• Although your own findings were interesting, Igor is right. It's not just about strings, but also portions of code that the compiler inserts in your final binary. You should reverse engineer it and go redefining instruction by instruction until you completely remove all the characteristics. Try to create another version of your program, but instead of puts() use i.e. scanf(), you'll notice that they have some characteristics in common. – jyz Jul 16 '13 at 1:12
2

Short answer: no. I don't know of any compiler that has a "stealth mode" switch and if it would have the end result would IMO just be another signature for the same compiler.

As @omghai2u suggest you can manually modify the binary and test it against automated tools but I don't think it will help much.

A better approach would perhaps be to use an exe packer/protector. Although an experienced RE can probably unpack it, it still means a lot of work and knowledge. So at least it's a first line of defense.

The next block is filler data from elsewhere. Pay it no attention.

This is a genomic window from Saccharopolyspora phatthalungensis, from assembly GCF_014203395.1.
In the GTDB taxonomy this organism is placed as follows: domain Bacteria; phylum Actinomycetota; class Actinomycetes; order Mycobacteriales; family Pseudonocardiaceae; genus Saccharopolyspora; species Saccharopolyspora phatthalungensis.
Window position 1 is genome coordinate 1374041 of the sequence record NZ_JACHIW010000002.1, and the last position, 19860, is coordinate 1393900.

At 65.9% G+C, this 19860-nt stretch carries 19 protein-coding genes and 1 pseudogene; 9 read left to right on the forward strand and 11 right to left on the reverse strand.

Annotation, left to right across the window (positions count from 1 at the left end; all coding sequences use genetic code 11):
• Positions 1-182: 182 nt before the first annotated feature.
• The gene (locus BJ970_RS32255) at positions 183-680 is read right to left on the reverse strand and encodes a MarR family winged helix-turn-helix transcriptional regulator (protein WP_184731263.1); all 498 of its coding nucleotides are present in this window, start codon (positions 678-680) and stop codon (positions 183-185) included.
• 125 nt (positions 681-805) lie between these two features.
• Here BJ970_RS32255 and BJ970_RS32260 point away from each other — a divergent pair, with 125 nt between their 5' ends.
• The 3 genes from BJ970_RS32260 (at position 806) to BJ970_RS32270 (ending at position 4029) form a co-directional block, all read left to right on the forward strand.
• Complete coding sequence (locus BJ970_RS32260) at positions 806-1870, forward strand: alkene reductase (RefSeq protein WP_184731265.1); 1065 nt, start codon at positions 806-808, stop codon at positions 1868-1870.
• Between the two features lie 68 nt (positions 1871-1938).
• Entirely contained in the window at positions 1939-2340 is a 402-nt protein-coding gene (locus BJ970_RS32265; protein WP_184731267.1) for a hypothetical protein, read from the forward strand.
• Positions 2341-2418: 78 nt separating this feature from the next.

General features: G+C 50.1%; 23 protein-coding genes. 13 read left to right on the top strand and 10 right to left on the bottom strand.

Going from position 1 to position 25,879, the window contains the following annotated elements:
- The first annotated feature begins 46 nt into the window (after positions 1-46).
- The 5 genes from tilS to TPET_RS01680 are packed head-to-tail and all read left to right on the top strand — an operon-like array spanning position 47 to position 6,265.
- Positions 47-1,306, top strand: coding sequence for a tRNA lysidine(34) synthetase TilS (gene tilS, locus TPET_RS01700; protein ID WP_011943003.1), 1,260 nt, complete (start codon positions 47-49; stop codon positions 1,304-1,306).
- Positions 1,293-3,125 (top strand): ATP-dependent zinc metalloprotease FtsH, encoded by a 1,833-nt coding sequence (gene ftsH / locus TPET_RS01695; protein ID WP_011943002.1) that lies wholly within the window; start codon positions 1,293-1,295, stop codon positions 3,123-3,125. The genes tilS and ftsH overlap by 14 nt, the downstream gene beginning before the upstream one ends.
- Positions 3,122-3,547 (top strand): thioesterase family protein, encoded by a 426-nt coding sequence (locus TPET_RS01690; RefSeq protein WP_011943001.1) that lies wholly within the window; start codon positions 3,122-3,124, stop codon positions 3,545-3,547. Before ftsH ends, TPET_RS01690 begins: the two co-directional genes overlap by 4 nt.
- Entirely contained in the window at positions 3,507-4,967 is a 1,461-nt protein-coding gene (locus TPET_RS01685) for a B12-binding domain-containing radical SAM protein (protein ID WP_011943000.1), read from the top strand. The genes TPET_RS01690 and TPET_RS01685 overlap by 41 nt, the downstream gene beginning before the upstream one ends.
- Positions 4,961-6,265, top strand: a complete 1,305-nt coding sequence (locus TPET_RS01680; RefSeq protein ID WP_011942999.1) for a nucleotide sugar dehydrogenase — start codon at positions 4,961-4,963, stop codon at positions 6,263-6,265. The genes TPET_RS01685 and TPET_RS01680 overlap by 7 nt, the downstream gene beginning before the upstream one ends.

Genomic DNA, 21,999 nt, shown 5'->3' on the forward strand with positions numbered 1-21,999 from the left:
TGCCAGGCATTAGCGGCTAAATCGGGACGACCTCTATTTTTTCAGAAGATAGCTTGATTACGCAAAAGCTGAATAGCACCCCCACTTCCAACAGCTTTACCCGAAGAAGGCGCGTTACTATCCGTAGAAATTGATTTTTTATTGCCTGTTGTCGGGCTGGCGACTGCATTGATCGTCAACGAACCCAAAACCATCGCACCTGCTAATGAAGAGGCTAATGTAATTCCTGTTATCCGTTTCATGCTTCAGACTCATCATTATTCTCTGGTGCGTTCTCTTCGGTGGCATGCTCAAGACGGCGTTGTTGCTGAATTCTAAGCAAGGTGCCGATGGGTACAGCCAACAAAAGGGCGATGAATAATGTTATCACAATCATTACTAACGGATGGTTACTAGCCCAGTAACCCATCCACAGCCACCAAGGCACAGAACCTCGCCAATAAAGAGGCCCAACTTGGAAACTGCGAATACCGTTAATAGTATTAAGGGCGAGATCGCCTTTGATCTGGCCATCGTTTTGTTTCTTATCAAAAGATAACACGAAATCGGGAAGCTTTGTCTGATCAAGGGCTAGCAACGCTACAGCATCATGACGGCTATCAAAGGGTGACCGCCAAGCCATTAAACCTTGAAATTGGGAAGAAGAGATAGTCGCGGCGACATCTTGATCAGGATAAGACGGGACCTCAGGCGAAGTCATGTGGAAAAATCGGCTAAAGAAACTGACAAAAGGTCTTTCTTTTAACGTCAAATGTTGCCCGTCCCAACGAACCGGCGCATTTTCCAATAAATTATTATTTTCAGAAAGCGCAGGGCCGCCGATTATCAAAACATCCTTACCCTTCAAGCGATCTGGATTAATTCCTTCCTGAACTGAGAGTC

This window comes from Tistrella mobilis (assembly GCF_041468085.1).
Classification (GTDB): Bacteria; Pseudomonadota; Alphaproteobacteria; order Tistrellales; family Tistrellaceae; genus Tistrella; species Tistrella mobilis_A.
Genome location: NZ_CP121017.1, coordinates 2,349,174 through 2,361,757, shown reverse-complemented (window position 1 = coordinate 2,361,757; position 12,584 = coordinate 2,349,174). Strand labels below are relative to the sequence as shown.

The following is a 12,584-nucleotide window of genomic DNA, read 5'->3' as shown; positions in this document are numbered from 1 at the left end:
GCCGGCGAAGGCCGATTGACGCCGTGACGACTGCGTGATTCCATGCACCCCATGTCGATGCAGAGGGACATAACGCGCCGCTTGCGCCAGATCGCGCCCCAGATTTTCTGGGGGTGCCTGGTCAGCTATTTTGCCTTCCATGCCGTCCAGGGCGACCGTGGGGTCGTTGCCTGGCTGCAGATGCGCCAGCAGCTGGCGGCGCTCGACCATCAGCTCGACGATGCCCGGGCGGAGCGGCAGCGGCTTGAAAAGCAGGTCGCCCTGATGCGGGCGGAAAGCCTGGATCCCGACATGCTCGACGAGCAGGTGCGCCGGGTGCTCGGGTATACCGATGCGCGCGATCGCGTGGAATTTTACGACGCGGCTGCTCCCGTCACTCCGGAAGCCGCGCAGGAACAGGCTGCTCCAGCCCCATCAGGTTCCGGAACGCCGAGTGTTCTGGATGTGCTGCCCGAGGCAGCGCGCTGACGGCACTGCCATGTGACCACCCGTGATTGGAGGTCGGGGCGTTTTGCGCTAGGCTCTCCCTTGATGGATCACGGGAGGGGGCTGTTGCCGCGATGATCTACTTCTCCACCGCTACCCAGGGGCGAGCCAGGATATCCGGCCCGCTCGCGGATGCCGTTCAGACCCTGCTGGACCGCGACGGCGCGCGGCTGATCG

• 2
    So he packs his exe, you unpack it and you're left with the original compiler artifacts in many cases. By adding in false compiler artifacts it, if done enough and correct, should make it impossible to determine which compiler was really used. A first line of RE defense is to pack, sure maybe (personally, I disagree); but certainly not to hide compiler signature from analysis. – omghai2u Mar 23 '13 at 13:17
1

You can try:

  • To use the strip and the sstrip command to remove some traces.
  • To use weird compilations options
  • To use weird (like tcc) or old compilers
  • To use some packers

But there is no silver bullet. Maybe you should question yourself about the why aspect of your question instead of the how

  • 1
    Is it the sstrip from ElfKickers that you are mentionning ? (because I didn't find a package for my Debian) – perror Jul 16 '13 at 7:26
  • Yes it is. But feel free to open a ticket to get them included in Debian ;) – jvoisin Jul 16 '13 at 8:20
  • I can compile it for me, no package needed. ;-) – perror Jul 16 '13 at 10:08